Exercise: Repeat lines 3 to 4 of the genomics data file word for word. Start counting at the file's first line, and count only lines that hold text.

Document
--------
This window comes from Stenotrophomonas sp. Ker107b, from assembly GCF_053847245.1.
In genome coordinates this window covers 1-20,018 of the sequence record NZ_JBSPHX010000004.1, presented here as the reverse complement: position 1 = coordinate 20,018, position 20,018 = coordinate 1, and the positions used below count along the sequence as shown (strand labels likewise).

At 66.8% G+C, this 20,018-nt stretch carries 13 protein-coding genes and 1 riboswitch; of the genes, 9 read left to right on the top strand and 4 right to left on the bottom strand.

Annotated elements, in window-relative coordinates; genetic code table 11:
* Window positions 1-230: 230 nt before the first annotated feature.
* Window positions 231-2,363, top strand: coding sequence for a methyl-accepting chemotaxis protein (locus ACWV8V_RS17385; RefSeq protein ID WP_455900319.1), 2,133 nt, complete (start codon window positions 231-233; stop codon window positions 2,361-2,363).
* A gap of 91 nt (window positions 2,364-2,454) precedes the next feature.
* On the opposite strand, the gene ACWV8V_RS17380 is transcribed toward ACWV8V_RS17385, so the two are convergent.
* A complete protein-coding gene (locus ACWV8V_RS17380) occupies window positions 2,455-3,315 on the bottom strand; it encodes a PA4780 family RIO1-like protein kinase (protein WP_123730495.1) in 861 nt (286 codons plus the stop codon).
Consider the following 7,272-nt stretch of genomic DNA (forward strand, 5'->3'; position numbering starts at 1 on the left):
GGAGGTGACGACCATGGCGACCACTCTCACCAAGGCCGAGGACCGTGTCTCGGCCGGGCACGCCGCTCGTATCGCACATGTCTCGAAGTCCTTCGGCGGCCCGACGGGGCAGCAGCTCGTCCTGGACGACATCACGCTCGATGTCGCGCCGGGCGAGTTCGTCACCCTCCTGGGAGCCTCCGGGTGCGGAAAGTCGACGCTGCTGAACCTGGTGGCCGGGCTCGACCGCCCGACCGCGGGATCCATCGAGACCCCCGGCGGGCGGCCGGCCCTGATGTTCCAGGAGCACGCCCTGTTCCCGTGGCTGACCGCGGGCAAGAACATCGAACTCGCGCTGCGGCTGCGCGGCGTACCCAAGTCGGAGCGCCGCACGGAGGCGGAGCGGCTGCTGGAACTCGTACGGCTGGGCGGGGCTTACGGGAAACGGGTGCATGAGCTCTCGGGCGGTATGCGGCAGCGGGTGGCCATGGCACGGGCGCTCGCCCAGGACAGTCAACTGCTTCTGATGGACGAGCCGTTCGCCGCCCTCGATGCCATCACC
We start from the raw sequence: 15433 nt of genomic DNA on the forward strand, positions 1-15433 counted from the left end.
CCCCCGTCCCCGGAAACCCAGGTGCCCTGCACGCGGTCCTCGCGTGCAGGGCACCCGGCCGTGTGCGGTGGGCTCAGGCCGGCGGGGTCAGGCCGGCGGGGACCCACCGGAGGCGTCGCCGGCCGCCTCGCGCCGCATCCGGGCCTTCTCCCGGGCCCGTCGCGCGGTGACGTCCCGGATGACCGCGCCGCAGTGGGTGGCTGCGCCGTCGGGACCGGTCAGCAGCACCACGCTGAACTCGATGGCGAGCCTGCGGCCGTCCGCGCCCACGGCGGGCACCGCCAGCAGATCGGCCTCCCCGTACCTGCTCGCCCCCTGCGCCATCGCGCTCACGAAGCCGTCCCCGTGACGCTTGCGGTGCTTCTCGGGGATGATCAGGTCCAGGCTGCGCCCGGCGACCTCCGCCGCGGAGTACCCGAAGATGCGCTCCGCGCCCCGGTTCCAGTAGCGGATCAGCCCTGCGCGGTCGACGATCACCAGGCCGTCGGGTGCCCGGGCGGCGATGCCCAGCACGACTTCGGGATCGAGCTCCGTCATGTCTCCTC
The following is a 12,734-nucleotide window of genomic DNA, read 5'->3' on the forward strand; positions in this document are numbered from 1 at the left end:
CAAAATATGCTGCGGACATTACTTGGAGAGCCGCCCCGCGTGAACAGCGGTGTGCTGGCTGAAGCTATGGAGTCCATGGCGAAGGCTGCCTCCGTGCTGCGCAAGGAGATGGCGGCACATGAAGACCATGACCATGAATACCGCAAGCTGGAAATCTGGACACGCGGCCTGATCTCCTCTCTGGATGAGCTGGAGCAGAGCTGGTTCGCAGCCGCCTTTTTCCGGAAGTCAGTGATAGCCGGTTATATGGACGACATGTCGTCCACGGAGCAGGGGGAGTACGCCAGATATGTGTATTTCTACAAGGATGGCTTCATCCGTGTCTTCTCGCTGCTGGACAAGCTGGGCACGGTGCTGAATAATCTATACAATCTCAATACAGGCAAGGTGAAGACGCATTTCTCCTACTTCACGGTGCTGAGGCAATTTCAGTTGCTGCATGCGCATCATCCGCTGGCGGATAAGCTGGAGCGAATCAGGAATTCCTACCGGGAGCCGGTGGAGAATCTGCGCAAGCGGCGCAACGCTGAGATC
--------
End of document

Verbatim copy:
At 66.8% G+C, this 20,018-nt stretch carries 13 protein-coding genes and 1 riboswitch; of the genes, 9 read left to right on the top strand and 4 right to left on the bottom strand.

Annotated elements, in window-relative coordinates; genetic code table 11: